Graphic Anti-Meth Ads Are Catching On
Posted by pozlife on October 21, 2007
October 19, 2007
Illinois, Arizona, and Idaho are replicating an ad campaign that began in Montana, centering on a series of shocking, graphic TV commercials that warn about the dangers of methamphetamine, a highly addictive drug linked to risky behavior and crime nationwide. The states are using the ads because last month, Montana announced a nearly 50 percent drop in reported meth use among high school students since the Montana Meth Project introduced the ads two years ago. The project is a private advocacy organization founded by billionaire Tom Siebel.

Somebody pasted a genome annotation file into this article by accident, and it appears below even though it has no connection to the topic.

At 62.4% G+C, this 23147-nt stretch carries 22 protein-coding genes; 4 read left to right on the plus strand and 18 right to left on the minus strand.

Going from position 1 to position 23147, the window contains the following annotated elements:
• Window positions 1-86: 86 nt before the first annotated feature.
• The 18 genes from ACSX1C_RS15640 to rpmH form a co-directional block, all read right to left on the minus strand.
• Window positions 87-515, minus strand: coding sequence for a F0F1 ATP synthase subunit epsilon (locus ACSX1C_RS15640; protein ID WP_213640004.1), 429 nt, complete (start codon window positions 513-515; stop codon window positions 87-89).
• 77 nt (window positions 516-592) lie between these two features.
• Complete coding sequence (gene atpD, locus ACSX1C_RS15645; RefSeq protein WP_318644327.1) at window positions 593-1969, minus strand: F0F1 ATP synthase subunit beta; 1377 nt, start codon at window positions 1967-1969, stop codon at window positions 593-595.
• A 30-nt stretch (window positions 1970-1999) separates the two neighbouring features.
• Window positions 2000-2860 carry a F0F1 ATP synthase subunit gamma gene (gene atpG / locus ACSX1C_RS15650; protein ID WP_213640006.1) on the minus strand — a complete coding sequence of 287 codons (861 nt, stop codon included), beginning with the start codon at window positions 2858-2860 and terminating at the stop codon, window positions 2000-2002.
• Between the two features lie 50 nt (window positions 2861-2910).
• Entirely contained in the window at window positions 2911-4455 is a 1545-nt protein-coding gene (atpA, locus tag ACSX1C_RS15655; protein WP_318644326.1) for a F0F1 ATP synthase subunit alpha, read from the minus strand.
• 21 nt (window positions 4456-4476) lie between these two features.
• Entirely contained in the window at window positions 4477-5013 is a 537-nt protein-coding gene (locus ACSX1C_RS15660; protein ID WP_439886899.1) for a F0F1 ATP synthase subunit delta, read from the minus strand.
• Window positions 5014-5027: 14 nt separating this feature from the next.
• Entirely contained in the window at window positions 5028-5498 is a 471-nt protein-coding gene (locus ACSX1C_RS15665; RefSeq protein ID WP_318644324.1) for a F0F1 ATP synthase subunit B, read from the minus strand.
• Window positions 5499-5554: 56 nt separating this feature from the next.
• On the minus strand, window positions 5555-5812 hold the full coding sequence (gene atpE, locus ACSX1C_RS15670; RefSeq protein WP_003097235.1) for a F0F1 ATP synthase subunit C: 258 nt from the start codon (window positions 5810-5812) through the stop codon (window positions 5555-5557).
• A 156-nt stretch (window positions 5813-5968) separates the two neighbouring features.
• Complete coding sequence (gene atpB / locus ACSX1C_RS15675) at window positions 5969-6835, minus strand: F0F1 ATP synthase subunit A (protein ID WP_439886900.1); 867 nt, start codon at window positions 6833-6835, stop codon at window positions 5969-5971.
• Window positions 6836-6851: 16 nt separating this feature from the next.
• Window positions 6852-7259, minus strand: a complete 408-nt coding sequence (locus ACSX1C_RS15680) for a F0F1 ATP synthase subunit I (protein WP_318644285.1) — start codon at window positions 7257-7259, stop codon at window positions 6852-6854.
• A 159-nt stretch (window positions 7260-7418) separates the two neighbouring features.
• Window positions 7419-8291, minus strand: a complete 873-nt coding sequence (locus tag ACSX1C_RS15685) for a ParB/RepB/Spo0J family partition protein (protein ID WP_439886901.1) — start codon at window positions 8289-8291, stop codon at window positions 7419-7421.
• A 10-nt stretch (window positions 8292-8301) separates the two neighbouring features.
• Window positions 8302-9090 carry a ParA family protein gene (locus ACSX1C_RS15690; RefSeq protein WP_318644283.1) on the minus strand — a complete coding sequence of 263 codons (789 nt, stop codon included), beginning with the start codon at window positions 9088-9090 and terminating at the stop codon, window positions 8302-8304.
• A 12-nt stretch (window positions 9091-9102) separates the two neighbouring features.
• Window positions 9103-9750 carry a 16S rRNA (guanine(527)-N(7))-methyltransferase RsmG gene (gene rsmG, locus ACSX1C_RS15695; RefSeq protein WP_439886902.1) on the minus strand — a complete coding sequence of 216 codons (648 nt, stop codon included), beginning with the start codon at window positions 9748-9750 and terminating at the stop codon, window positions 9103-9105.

"If it’ll work in Montana, it’ll work anywhere," said Sen. Jon Tester (D-Mont.) at a recent news conference in Washington, where the state’s congressional delegation joined Seibel and CDC Director Julie Gerberding to announce the state’s meth decline and support the ads.
Alaska, California, Iowa, Indiana, Oregon, Kentucky, and Washington are taking steps toward airing the ads as part of an anti-meth initiative announced last month by the White House Office of National Drug Control Policy. Utah has created its own public awareness drive aimed specifically at women ages 12-45.
The current ads are the same as those created by Seibel’s Montana Meth Project in 2005. The organization provides the ads for free but states have to pay for airtime, often during prime time on channels popular with young people. The 12 separate TV commercials are accompanied by billboards, print ads, and radio spots; all feature the slogan "Meth: Not Even Once."
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